Da Silva v Da Silva (3 of 2005) (3 of 2005) [2007] MWHC 124 (20 December 2007);

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IN THE HIGH COURT OF MALAWI

LILONGWE DISTRICT REGISTRY


MATRIMONIAL CAUSE NO. 3 OF 2005


BETWEEN


JOSE DA SILVA ..………………………………………… PETITIONER


AND


ANGELA DA SILVA …………………………………… RESPONDENT



CORAM : CHOMBO, J.


: Mwale, Counsel for the Petitioner

: Respondent, unrepresented, absent

: Chulu, Court Interpreter Operator

: Jere, Court Reporter


JUDGMENT


The petitioner, Jose Da Silva, prays for the dissolution of his marriage to the respondent, Angela Da Silva on the grounds of cruelty and desertion. The marriage of the petitioner and respondent was officiated at the District Commissioner’s Office in Lilongwe in 1976. Subsequent to the celebration of the said marriage the parties cohabited in Lilongwe. There are two issues of the said marriage, Marcus, Son now aged 29 and Elainer, daughter now aged 27 years respectively. The petitioner and the respondent are both domiciled in Malawi and the Court therefore has jurisdiction to hear the matter.


The petitioner obtained the Registrar’s Certificate for the case to be heard undefended. I must therefore warn myself and guard against the dangers of collusion. I have looked at the evidence before me and I am satisfied that there is no evidence of collusion.


According to the petitioner’s evidence, some eight years ago he came home on 29 September 1999 to find that the respondent’s belongings had been removed from their house and one of their cars was missing from the house. The cook informed him that he had witnessed the petitioner move a number of suitcases from the house into the car and she disappeared. Attempts were made to locate the whereabouts of the respondents but all efforts were in vain. Finally, the petitioner located the car at Capital Hotel but further search revealed that she had not checked into the hotel. Friends of the respondent had not idea about the whereabouts of the respondent. In the evening of that day the petitioner got a phone call from Harare and she informed the petitioner that she had decided to leave the petitioner because she was tired of tiding the house and cooking for the petitioner. No amount of pleading on the part of the petitioner to seek Counsel and reconcile bore any fruits. The respondent refused to reconcile for a period of about four years and now eight years after the respondent decided to separate herself from her lawfully wedded husband he has decided to seek the Court’s intervention to have the said marriage dissolved. The respondent is now settled in New Zealand. She refuses to take the petitioner’s calls and e-mails have not been attended to.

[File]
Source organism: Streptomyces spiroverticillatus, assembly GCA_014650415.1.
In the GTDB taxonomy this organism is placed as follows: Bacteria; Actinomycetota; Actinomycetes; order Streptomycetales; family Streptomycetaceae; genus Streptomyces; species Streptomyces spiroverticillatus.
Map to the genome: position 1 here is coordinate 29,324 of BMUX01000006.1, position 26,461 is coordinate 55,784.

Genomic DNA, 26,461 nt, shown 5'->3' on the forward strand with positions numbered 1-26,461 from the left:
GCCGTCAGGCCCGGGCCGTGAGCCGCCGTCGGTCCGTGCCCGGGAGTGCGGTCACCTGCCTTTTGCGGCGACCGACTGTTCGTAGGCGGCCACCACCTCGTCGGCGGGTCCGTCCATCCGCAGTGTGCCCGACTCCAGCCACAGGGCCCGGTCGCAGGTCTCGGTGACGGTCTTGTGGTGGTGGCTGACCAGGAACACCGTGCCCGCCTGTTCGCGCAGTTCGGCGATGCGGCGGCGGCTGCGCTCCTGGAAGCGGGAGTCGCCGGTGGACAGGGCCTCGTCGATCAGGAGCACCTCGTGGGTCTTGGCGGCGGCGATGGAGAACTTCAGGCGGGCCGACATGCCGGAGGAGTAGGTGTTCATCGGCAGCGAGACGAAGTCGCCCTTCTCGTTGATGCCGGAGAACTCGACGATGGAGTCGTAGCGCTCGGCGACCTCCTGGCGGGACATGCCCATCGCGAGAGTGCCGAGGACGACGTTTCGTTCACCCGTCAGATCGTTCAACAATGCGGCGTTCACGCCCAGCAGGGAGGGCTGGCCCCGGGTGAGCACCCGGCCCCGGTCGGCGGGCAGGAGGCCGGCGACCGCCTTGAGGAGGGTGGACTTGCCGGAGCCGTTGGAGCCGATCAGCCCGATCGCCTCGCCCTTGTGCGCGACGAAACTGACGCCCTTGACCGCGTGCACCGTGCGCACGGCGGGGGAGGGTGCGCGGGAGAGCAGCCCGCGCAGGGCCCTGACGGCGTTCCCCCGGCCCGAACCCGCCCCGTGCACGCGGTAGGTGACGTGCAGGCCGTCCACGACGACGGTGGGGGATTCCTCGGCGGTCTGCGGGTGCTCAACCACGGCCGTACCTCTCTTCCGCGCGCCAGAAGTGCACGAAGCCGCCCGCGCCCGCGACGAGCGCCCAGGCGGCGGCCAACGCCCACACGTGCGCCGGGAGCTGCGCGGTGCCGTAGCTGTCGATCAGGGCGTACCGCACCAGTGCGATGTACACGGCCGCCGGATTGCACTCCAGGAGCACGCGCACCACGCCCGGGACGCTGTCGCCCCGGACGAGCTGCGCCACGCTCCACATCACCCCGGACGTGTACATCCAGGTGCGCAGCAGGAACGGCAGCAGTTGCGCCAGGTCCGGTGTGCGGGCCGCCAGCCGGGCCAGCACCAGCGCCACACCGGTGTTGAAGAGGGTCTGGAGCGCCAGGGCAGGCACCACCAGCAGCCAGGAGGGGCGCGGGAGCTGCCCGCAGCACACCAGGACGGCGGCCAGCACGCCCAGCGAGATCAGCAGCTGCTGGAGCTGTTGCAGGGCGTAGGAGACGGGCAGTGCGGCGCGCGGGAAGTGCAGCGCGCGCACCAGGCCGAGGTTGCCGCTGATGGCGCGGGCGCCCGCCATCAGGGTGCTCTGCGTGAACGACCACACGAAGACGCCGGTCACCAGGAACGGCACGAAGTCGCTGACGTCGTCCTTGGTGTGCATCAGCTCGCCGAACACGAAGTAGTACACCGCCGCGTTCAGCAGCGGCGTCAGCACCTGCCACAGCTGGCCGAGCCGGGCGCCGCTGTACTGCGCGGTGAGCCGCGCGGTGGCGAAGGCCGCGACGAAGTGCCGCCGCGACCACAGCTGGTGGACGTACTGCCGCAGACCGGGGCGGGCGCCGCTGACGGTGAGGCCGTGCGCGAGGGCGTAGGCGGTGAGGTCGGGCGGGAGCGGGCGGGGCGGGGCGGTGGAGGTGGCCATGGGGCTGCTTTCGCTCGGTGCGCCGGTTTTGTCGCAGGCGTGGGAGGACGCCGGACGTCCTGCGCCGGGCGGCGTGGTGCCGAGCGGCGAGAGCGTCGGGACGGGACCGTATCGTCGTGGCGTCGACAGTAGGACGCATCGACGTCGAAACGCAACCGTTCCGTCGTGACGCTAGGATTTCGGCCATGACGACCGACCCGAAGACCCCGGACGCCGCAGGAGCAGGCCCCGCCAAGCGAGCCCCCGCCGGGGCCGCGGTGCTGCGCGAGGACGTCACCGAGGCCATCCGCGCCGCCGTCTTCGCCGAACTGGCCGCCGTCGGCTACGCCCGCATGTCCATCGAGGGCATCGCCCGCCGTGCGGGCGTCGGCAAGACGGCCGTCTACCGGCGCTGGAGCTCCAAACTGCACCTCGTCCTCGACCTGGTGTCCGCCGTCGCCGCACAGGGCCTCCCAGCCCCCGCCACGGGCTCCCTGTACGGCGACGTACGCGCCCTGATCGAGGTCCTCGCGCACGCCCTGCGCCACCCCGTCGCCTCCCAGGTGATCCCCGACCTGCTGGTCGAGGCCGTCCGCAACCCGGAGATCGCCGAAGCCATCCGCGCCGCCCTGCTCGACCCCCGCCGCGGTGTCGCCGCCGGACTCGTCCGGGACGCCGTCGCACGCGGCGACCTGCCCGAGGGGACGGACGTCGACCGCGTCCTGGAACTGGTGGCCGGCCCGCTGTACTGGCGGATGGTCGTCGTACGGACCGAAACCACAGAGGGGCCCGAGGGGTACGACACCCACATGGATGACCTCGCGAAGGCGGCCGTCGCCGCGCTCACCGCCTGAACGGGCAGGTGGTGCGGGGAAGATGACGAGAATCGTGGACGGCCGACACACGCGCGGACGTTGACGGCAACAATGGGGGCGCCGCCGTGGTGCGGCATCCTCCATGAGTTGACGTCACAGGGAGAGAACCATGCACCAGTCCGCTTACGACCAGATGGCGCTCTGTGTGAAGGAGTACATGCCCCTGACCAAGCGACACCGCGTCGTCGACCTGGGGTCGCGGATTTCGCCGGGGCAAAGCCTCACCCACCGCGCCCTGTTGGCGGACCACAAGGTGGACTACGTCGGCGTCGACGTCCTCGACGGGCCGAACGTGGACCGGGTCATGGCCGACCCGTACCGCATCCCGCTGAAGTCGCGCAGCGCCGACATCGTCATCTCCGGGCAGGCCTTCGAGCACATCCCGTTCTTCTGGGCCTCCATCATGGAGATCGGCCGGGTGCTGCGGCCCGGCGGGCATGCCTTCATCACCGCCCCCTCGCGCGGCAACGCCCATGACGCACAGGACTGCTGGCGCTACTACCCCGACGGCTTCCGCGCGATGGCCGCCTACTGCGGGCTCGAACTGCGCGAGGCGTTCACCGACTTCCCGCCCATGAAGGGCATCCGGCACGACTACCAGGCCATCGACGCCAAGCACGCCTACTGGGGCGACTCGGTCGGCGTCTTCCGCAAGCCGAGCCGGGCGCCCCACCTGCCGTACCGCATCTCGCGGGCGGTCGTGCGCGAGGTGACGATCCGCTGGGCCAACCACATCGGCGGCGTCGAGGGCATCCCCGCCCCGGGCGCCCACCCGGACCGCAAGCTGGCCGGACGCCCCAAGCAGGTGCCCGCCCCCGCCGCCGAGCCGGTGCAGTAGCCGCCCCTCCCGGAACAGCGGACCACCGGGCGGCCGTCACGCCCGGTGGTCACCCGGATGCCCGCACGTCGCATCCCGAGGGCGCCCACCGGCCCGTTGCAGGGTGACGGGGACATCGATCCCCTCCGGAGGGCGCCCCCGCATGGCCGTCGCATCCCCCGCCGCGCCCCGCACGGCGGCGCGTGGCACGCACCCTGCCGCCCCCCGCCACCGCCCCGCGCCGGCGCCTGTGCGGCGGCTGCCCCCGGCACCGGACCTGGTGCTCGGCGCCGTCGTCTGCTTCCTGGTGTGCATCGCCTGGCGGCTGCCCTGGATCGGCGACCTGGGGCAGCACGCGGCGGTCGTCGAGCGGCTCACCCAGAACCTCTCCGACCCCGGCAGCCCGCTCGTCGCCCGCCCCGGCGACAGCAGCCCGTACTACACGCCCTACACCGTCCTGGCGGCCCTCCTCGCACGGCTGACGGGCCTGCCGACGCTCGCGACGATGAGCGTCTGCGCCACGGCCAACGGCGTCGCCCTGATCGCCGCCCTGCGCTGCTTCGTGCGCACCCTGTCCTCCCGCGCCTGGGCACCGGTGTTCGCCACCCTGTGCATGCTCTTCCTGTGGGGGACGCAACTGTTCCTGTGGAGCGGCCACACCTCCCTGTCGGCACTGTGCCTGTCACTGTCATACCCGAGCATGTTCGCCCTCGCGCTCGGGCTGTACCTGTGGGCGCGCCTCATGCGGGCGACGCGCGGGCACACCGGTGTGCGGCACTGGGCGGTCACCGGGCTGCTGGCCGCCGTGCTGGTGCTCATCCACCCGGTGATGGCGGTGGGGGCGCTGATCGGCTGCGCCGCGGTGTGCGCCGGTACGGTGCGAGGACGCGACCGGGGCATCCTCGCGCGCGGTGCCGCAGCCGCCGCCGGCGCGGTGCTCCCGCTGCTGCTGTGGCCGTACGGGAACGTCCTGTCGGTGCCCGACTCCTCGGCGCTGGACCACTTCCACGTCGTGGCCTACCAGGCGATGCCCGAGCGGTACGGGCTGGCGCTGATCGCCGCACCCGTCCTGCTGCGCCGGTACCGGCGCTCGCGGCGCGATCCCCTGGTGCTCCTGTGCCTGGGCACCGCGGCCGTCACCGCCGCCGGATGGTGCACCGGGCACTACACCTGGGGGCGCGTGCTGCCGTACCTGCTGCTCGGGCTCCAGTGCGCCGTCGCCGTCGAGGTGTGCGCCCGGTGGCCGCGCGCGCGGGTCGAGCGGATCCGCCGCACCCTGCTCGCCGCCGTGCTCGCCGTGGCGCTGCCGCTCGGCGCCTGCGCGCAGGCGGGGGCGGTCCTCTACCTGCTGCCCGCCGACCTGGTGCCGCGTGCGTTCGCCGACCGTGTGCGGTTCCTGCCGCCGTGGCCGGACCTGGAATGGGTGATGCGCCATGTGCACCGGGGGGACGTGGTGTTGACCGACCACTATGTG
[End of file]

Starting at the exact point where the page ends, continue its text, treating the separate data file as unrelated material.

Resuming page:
The petitioner further told the Court that prior to the respondent’s desertion the respondent went to the UK for 6 months when their daughter was only 2 years old. The petitioner had to plead with her to come back and take care of the child. At another time, so testified the petitioner, their Son who had attempted suicide in Cape Town decided to come home and she, at that crucial time she decided to leave for Zimbabwe and announced that she was not concerned with her Son’s attempts to commit suicide and that that was his problem.


The petitioner also testified that there was not much love lost by the respondent to him and whenever there was intimacy between them she would just open her legs and say to him “if you want it you can have it now”. It is on the basis of the desertion and cruelty that the petitioner now seeks dissolution of the said marriage.


If the case was purely based on the evidence on the claim of cruelty, I may have been reluctant to grant the petitioner’s prayer as I find the evidence rather scanty. However, the petitioner’s evidence on desertion is well grounded and I will proceed on that ground alone.


Before dissolution of marriage based on desertion is granted, it is necessary that four main elements be proved by the petitioner:


  1. that there has been separation of the parties for a period not less than three years immediately preceeding the presentation of the petition.


  1. there must be an intention, where construed or direct, on the part of the deseting spouse to remain separated permanently


  1. the said absence must be without the consent of the complaining spouse.


  1. that the said desertion must be without reasonable cause on the part of the deserting spouse.


It is the evidence of the petitioner that the respondent simply walked out on him 8 years ago and she has refused not only to come back home but even give tangible reasons for leaving the matrimonial home. The petitioner has made efforts to communicate with the respondent but she has refused to take the petitioner’s calls nor respond to his e-mails. The petitioner did not just wait for the statutory three years but eight years. I find therefore that the respondent has deserted the petitioner and the petition must succeed on that ground. I therefore grant decree nisi of divorce as prayed for.


I order that costs be in the cause.


MADE in Court this 20th day of December, 2007.




E.J. Chombo

J U D G E